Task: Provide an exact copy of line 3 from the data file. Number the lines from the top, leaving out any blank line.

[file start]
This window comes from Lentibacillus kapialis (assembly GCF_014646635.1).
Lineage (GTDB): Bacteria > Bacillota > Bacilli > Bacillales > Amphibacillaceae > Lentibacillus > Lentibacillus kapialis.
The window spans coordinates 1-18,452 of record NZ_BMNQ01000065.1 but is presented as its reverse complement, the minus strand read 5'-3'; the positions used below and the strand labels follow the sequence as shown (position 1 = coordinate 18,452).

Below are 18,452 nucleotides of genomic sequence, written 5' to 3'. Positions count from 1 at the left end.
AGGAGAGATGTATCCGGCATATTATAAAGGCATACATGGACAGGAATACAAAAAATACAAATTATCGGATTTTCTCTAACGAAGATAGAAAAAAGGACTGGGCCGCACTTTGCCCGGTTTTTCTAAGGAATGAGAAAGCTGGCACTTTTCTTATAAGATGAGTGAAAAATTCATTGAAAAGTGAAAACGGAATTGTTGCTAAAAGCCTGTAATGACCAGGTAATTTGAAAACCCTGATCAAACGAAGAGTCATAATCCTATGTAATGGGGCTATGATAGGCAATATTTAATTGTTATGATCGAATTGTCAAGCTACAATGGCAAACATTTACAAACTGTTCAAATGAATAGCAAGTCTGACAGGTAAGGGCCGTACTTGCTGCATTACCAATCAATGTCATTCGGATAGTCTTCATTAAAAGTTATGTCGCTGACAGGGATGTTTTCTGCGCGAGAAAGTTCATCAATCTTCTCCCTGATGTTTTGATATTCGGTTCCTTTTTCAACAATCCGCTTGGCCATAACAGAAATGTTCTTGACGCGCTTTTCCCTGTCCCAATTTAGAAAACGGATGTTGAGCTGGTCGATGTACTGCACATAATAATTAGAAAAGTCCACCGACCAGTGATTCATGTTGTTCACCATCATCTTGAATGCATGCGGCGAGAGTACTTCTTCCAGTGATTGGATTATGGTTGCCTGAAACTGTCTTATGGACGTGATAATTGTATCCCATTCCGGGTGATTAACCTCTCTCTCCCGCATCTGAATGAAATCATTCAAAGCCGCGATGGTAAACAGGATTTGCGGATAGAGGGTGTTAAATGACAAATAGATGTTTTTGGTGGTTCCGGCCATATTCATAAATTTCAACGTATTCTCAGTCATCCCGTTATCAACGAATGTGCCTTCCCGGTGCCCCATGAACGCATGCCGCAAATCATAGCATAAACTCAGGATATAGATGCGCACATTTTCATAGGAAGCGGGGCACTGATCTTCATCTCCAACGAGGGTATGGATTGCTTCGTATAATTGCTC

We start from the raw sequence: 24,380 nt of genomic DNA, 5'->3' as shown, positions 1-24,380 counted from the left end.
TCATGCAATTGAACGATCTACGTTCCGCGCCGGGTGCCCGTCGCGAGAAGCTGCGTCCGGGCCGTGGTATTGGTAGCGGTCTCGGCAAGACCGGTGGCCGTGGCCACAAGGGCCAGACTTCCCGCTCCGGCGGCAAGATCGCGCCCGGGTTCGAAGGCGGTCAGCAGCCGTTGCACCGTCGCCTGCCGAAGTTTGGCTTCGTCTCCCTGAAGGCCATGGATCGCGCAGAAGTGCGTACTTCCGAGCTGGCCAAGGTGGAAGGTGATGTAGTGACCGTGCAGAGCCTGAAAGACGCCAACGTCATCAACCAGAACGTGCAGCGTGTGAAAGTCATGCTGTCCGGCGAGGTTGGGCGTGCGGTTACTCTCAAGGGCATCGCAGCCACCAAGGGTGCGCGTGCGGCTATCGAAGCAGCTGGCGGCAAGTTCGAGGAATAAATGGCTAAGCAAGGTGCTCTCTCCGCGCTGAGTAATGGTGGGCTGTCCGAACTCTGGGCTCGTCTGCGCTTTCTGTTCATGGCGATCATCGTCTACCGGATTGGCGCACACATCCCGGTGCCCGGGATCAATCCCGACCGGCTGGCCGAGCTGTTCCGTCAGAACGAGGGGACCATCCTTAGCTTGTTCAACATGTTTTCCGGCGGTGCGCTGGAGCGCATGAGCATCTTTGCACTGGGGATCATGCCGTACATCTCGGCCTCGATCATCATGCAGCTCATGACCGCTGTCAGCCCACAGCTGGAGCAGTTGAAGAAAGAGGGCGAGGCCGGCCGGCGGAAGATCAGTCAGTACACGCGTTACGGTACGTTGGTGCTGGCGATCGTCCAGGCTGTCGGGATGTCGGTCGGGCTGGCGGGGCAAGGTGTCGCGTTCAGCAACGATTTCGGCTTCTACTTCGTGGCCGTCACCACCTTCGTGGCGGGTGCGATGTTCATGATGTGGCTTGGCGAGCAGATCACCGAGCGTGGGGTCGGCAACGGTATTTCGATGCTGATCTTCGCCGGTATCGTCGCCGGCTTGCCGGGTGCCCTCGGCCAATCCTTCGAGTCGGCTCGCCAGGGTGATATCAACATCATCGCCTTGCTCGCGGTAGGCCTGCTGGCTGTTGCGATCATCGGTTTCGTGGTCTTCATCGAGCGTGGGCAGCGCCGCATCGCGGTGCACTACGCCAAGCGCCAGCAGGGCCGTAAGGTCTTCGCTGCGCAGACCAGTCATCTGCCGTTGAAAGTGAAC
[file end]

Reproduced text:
The window spans coordinates 1-18,452 of record NZ_BMNQ01000065.1 but is presented as its reverse complement, the minus strand read 5'-3'; the positions used below and the strand labels follow the sequence as shown (position 1 = coordinate 18,452).